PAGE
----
Waterfront Pavilion Gets the Moonlight First

Recently China’s economy has become focus of world attention. Observers have kept wondering, after 3 decades of high speed growth, what is going to happen to China’s economy? Some predict a sharp decline or a hard landing. The doubt is not totally unfounded.

It is true that China’s economic growth went down from double-digit figures in the past to 9.3% in 2011, 7.7% in 2012 and then to 7.5% in the second quarter of this year. However as we see it, this is the result of both natural economics and our readjustment initiatives.

China’s economic size is considerably larger than before. The downturn and uncertainty of the global economy has unavoidably impacted China’s economic growth. Even though, the growth rate could still have been bigger, had we continued with the past development model. Yet we have chosen to transform the development model. We will push through the readjusting and optimizing the structure with emphasis on transformation and upgrading. The most important aspect is to expand domestic demand, and a major task is to pursue a balanced development between urban and rural areas and among different regions. We will invest more in energy conservation and environmental protection. We will implement the strategy of innovation-driven development and promote aggressively technological innovation.

The fast growth of the Chinese economy over the past 30 years is a miracle. Now China’s economy finds itself at a crucial stage of transformation and upgrading. Though lower than before, a growth of around 7.5% is still considered high for any major economy in the world. Looking ahead we see bright prospects for China’s development. China has enormous demand, a vast market, rich human resources, fast-advancing technological development, as well as stable policies and a strong government. China’s economy is well placed to sustain a healthy growth in the long run.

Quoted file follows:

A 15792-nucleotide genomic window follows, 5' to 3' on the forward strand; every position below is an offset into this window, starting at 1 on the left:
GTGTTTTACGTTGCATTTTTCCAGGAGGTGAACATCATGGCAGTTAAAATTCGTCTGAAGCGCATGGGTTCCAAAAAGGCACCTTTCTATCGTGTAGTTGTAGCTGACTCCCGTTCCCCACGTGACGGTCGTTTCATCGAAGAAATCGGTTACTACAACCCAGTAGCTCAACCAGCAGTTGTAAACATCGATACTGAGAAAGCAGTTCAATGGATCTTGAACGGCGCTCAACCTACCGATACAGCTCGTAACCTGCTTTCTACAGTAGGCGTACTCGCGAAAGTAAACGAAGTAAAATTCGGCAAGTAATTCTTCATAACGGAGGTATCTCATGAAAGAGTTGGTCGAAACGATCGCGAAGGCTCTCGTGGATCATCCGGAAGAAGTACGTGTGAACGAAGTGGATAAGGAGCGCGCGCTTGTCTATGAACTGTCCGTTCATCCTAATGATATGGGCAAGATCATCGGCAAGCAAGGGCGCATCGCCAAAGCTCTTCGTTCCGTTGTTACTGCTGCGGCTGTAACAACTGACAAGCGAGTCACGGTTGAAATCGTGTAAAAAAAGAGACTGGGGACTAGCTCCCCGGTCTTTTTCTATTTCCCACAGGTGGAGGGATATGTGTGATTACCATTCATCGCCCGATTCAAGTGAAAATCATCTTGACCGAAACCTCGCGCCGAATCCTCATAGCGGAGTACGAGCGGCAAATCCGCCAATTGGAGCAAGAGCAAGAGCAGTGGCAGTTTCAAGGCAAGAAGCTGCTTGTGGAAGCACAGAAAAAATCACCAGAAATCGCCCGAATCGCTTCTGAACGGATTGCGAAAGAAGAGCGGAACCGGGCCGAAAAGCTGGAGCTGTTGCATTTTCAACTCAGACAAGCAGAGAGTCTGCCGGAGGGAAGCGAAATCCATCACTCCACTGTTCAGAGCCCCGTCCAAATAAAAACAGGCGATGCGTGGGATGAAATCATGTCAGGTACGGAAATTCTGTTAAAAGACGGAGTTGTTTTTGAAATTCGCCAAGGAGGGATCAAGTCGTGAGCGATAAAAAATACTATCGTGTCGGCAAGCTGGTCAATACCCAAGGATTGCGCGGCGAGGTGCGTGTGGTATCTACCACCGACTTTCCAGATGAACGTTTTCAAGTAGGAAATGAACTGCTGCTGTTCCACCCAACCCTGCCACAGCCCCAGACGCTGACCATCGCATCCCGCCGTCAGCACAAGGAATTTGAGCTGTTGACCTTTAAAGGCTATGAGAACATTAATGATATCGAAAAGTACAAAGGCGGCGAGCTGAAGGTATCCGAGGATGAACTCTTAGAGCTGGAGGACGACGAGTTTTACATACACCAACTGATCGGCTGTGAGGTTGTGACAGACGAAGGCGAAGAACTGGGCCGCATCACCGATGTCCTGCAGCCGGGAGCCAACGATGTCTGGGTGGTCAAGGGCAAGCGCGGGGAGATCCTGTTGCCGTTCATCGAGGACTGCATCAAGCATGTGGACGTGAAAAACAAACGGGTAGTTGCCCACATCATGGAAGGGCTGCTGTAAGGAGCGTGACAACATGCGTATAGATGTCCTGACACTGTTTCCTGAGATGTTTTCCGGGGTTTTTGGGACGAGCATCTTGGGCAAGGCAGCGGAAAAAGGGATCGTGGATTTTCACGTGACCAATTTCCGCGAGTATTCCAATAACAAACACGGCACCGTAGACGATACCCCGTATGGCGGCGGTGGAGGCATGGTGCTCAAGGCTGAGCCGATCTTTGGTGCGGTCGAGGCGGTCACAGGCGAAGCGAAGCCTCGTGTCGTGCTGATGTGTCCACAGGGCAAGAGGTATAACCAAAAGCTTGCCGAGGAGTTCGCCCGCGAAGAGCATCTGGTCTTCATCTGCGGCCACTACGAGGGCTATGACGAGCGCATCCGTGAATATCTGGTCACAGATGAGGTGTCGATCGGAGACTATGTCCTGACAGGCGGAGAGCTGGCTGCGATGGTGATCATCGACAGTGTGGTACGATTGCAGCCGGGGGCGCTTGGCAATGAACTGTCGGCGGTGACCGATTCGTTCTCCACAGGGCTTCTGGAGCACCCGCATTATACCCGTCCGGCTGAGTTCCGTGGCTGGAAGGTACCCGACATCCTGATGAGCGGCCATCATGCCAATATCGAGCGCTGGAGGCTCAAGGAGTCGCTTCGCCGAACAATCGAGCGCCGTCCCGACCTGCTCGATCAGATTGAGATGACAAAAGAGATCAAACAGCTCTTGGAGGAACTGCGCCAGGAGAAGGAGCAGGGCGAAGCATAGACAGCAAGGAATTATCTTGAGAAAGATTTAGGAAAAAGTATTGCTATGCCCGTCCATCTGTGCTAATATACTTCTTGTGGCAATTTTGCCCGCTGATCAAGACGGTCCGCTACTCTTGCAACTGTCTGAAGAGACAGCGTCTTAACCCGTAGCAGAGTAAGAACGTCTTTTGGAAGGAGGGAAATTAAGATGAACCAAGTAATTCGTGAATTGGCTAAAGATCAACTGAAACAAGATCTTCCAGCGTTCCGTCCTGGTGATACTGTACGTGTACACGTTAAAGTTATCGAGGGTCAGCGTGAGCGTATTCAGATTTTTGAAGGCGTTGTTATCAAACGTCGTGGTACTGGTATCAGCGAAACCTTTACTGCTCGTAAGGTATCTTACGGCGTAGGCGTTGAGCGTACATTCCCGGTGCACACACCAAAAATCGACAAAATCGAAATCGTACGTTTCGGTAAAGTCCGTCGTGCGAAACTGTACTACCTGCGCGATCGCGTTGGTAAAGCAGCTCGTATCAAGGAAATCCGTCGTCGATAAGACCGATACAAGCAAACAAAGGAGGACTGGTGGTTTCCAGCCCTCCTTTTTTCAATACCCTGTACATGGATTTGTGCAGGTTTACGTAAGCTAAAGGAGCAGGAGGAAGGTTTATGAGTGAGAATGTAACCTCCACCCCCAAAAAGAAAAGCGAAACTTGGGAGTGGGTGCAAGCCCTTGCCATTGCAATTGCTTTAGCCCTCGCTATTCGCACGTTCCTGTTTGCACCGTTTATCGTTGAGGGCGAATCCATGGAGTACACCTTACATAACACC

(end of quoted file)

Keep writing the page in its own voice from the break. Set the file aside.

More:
Estimates show that in the next five years, China is expected to import $10 trillion of goods, invest $500 billion overseas and its outbound tourists will total over 400 million. All these will generate positive spill-over effects and provide massive opportunities for rest of the world. As a major engine of the regional economic growth, Chinese economic upgrading and relocation will definitely create new growth space for our region.

We are pleased to see the Philippine economy is one of the best performed economies in our region. The growth of GDP in 2012 and in the first half of this year has been very impressive, and the fundamentals at the economy are quite sound. The Philippine economy has been attached with high expectations both at home and by international community.

An ancient Chinese poem goes, "A waterfront pavilion gets the moonlight first". Our close neighbour, ASEAN is China's top investment destinations, second largest trading partner and major tourist destination. China has proposed to upgrade the China-ASEAN Free Trade Area, and to raise two-way trade to one trillion US dollars by 2020. China is also ready to promote connectivity in road, railway, waterway, aviation, telecommunication and energy, as well as to enhance financial cooperation with ASEAN. We believe China and ASEAN countries, the Philippines included, will benefit from each other's future economic development through win-win cooperation.

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